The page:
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It wasn’t that bad though, because at least we got some exercise and reached our goal of 10’000 steps almost every day.

The weather got worse and the waves on the normally beautiful beach were too high to go swimming. We found a brewery on the beach though and had beer for breakfast, while one of the two typhoons, that hit Vietnam at the time, seemed to rip the brewery apart. Even the roof was leaking.
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That called for another trip to the movies and this time, we watched the new Jumanji, which turned out to be hilarious. Even the sound was on a good level this time.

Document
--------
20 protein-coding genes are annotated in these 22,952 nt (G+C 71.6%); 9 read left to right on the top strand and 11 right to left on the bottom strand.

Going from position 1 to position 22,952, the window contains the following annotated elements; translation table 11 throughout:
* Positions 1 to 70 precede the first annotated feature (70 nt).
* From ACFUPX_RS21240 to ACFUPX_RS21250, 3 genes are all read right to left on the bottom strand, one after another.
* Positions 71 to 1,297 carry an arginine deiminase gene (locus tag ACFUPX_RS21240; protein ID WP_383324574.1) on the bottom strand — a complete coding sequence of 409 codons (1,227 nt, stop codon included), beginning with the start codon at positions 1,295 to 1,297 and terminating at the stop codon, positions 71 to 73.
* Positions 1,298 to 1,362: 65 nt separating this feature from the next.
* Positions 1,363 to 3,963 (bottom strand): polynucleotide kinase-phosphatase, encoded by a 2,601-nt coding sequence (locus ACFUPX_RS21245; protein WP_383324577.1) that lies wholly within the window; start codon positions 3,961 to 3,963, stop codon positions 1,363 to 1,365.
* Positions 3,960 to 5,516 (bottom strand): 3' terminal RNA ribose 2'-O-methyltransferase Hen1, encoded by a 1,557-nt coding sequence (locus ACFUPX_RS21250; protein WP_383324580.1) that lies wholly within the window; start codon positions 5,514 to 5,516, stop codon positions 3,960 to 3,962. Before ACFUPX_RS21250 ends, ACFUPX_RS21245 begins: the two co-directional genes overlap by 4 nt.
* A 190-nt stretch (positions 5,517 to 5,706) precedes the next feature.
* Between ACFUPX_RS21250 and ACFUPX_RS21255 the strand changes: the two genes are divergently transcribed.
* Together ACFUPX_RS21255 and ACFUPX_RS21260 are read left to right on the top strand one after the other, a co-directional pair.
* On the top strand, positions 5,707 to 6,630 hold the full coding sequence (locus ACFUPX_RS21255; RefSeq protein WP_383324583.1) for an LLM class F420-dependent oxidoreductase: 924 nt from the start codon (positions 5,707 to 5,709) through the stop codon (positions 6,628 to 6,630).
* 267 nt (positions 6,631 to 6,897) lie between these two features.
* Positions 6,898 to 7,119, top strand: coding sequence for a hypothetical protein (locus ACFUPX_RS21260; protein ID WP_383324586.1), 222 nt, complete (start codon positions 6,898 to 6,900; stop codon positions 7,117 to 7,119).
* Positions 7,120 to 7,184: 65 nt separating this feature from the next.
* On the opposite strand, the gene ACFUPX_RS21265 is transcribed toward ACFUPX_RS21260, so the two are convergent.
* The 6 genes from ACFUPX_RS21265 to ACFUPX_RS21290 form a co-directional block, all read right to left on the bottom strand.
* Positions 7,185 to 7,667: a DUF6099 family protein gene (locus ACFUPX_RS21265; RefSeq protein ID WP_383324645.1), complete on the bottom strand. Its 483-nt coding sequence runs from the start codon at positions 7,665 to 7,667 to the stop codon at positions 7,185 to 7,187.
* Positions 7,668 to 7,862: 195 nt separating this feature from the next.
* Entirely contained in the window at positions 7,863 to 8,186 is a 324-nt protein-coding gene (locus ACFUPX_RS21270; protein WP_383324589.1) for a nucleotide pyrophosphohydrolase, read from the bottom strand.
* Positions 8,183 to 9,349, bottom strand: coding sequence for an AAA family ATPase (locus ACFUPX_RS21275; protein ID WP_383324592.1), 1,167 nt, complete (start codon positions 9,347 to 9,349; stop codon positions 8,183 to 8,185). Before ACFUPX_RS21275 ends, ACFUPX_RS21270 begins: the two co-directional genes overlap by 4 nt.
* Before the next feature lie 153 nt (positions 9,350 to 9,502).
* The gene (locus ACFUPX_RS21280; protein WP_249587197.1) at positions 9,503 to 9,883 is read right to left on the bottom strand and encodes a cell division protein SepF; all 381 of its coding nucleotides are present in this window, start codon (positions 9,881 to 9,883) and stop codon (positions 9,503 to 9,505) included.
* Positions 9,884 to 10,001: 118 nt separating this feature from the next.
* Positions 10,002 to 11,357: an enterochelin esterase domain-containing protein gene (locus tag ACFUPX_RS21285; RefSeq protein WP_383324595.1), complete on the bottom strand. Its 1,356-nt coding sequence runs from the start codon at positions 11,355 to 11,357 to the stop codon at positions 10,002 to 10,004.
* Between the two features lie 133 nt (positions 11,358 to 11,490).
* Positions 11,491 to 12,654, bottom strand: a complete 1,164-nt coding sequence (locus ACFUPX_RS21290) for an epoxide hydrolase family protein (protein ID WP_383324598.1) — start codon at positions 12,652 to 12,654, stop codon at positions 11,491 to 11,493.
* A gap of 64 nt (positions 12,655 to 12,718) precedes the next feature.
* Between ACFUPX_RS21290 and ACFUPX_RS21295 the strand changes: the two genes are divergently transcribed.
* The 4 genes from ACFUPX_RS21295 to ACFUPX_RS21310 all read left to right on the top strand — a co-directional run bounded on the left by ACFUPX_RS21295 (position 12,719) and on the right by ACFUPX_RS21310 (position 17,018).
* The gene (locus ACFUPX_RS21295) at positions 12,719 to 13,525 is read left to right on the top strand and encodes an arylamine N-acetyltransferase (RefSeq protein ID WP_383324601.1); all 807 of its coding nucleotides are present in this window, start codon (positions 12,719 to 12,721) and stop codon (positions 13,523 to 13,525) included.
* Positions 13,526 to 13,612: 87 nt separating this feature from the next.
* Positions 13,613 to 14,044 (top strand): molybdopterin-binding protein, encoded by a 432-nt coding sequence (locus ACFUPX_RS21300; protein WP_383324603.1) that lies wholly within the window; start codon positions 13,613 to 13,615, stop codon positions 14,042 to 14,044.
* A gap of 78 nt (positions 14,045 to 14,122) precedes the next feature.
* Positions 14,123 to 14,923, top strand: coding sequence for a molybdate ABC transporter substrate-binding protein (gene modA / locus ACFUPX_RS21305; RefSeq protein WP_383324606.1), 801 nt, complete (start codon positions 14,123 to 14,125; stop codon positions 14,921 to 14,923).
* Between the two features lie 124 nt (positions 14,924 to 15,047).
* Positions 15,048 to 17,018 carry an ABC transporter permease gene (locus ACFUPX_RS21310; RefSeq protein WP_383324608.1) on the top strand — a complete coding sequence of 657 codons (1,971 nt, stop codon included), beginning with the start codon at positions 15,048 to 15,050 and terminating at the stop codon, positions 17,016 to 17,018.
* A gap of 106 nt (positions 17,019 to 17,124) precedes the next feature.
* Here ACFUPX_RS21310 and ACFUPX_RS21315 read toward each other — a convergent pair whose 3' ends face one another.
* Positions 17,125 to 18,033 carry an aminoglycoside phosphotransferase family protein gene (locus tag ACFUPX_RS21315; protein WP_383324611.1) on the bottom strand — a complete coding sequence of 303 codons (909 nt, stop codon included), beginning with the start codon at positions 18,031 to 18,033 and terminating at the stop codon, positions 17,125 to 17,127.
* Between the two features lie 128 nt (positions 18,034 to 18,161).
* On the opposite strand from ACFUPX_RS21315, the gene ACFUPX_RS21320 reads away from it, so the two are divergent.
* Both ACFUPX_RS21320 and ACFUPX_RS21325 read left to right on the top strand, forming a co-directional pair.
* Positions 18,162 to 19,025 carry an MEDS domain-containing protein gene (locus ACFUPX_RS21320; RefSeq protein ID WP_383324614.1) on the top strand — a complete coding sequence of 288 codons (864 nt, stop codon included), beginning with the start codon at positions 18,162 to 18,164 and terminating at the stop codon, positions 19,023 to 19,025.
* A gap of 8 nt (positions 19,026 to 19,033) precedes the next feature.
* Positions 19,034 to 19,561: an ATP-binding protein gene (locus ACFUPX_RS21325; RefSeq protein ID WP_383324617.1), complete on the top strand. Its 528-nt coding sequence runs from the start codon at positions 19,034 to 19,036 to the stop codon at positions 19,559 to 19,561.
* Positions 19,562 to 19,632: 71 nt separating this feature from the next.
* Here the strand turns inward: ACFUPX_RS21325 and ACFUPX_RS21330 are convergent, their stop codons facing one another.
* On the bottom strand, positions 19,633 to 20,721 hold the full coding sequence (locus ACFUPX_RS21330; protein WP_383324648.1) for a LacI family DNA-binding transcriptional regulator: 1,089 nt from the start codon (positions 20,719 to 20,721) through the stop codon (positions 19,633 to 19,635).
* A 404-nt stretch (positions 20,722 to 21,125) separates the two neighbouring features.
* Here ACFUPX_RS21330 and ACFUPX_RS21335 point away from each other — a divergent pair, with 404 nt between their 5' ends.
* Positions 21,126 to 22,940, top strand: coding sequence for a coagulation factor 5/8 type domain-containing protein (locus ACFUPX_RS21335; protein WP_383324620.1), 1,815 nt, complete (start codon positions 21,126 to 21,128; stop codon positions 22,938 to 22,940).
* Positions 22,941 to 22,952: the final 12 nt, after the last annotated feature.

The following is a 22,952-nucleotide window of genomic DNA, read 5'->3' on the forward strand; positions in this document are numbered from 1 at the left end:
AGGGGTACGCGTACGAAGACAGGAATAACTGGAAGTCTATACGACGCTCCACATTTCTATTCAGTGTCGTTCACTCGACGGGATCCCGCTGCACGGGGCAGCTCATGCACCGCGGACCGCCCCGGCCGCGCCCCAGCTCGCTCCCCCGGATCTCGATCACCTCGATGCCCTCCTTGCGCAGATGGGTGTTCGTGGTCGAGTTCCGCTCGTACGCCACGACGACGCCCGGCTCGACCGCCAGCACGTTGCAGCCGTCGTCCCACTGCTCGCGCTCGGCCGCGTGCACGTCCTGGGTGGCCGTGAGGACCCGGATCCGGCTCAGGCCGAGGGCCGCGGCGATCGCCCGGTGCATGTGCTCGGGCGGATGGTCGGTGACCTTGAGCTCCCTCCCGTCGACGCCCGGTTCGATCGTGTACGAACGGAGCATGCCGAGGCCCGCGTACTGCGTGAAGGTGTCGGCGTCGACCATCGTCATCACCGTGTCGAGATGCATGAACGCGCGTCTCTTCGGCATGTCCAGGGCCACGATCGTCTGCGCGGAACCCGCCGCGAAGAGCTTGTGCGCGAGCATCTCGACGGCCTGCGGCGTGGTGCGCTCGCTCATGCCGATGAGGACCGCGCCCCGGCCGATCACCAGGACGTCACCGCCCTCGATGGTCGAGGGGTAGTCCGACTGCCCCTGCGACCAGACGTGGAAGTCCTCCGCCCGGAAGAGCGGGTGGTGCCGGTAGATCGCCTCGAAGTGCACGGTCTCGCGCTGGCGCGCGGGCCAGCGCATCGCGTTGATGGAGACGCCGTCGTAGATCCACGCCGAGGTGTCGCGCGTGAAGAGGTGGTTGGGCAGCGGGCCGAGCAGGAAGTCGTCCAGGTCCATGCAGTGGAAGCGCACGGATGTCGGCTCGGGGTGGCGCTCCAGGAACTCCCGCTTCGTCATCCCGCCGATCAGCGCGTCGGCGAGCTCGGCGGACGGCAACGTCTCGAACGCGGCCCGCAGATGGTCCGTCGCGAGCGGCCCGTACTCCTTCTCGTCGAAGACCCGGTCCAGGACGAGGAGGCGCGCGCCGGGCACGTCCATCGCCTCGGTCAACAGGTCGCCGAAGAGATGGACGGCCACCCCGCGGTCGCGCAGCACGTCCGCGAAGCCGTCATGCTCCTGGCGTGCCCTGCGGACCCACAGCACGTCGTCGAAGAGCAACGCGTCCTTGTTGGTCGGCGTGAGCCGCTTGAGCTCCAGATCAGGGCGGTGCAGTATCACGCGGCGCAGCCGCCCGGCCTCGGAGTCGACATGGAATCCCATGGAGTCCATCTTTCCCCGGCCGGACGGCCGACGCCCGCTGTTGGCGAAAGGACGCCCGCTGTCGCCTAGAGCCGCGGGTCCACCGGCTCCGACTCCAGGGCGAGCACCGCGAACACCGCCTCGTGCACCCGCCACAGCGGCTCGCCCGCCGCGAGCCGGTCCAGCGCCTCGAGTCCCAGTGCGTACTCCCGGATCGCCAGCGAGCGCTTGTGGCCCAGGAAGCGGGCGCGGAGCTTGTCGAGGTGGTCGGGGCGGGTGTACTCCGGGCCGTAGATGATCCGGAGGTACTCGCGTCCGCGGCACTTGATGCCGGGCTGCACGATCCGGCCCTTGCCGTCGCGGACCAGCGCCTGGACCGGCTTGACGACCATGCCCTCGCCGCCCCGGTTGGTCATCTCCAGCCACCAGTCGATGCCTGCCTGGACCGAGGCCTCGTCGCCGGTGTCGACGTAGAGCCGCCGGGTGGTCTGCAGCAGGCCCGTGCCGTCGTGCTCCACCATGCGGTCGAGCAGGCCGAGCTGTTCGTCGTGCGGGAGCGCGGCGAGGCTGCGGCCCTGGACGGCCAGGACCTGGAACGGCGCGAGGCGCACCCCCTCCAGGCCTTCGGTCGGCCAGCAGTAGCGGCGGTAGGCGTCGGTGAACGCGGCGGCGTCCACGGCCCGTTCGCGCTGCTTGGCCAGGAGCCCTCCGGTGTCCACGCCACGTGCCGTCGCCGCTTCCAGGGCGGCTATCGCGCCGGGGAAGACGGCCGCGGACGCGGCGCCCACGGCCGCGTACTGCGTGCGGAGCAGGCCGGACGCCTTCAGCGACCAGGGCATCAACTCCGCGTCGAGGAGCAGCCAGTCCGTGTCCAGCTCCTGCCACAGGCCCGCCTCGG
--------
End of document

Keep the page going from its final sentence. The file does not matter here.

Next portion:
On our last day in Nha Trang, we cured our cold bones in a Spa and enjoyed a mud and mineral bath.

More beer, more rain and some fabrics…

The next place on our list was Hôi An and the ride there was longer, so we took a night bus.

At least the storms seemed to be over, but the rain remained, even here, so much farther north.

Our accommodation was the Mina Le Villa, a very nice place right next to the river, only 200 meters away from a vegan restaurant and with extremely nice and helpful staff.

Nici was worn out from the trip and stayed in the room, emptying the mini-bar, while Chris and René strolled around to explore the town. They found a brewery and walked through Hôi An’s magnificent Old Town, which is traffic-free.
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The boys also found a tailor, where Chris ordered two eye-catching suits with specially patterned fabrics.

In the vegan restaurant, Karma Waters, we devoured Hot Dogs, Pancakes, Burgers and so on.